A quality 5-wire touchscreen will generate (X,Y) coordinates that accurately correspond to the position where the finger or stylus activates the touchscreen. This touch-position performance is largely determined by the "linearity" of the touchscreen. In the ITO coating within the touch region of an ideally linear touchscreen, the contours of equal voltage, i.e. equipotential lines, are equally spaced straight lines orthogonal to the X or Y coordinate being measured. Deviations from ideal linearity occur in practice. The design of the peripheral electrode pattern may not be fully optimized. More fundamentally, manufacturing variations in the uniformity of the ITO coating cause deviations from ideal linearity. A central problem for 5-wire resistive technology is to find the most cost-effective way to achieve sufficient linearity to meet marketplace demands for touch position accuracy.

One approach is to insist on tight manufacturing tolerances for the uniformity of the resistivity of the ITO coating. This assures quality product performance but has the disadvantage of driving up the cost of the ITO coating process.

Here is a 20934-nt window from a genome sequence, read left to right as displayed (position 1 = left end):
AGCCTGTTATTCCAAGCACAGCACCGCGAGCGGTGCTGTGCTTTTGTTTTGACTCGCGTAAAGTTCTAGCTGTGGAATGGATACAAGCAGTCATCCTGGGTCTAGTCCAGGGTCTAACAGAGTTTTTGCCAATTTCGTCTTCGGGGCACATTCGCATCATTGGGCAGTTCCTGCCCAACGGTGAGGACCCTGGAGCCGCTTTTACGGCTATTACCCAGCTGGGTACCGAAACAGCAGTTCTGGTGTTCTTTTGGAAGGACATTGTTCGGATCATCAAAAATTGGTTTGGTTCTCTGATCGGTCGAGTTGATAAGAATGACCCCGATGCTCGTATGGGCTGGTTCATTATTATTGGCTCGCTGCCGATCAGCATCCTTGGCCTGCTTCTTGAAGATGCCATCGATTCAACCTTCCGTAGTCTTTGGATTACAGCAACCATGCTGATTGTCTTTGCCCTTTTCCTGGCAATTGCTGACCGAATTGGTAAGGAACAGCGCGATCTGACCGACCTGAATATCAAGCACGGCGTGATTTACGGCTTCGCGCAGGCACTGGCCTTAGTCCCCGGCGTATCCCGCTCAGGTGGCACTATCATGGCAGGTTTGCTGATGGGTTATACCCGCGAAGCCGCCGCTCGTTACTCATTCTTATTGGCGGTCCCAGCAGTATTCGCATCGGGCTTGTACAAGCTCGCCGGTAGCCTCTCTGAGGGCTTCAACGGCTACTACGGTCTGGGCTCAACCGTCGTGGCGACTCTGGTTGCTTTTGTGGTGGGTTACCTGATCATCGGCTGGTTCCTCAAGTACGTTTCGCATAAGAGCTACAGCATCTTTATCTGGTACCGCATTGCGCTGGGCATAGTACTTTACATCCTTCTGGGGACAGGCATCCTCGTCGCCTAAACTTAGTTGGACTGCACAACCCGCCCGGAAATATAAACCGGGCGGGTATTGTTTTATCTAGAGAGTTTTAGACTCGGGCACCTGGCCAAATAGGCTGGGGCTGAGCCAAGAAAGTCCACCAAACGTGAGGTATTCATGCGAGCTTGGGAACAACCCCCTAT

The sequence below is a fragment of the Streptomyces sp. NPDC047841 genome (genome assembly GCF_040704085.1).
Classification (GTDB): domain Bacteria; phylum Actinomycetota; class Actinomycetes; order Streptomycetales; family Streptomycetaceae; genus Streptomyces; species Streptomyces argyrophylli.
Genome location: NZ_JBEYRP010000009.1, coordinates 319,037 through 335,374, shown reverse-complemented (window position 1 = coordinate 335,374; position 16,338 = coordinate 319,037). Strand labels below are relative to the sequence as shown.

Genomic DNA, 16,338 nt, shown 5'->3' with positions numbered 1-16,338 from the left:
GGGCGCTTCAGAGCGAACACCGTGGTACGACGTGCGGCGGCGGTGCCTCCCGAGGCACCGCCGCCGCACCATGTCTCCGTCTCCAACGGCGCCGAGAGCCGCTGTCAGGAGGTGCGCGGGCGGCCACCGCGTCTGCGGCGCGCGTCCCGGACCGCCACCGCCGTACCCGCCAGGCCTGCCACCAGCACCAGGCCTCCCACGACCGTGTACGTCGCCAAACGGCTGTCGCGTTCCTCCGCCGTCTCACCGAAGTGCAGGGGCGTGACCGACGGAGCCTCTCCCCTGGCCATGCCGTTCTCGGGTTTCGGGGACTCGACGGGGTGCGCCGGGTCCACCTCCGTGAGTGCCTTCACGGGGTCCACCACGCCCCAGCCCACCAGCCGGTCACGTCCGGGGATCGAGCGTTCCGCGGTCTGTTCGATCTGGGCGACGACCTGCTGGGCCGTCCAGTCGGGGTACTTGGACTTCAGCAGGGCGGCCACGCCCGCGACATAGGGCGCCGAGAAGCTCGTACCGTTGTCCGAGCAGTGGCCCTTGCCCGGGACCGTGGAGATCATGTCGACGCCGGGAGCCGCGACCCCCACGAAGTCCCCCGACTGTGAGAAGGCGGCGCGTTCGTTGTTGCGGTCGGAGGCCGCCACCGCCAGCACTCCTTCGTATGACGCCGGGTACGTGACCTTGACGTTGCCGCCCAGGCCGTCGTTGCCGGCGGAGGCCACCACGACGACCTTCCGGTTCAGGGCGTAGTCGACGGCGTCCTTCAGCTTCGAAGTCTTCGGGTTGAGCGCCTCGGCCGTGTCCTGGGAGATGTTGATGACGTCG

Another approach is to design the peripheral electrode patterns to be more tolerant to variations in ITO resistivity. This approach generally leads to increased current draw through the electrode pattern. This is undesirable in many applications as it places greater power demands on the associated controller electronics. This approach may also lead to an increased width of the peripheral electrode pattern. This is also a major disadvantage for many applications.

Therefore, what is needed and what has been invented is an electrographic touch sensor and method which compensate for batch-to-batch variations in the semiconducting resistive layer and for the limitations of the in-place electrodes. What has been more particularly invented is a resistive touch sensor (i.e., a position touch sensor) and method for controlling the flow of current through a resistive layer for converting physical position information on the resistive layer into electrical signals by modifying the resistance characteristics of the resistive layer.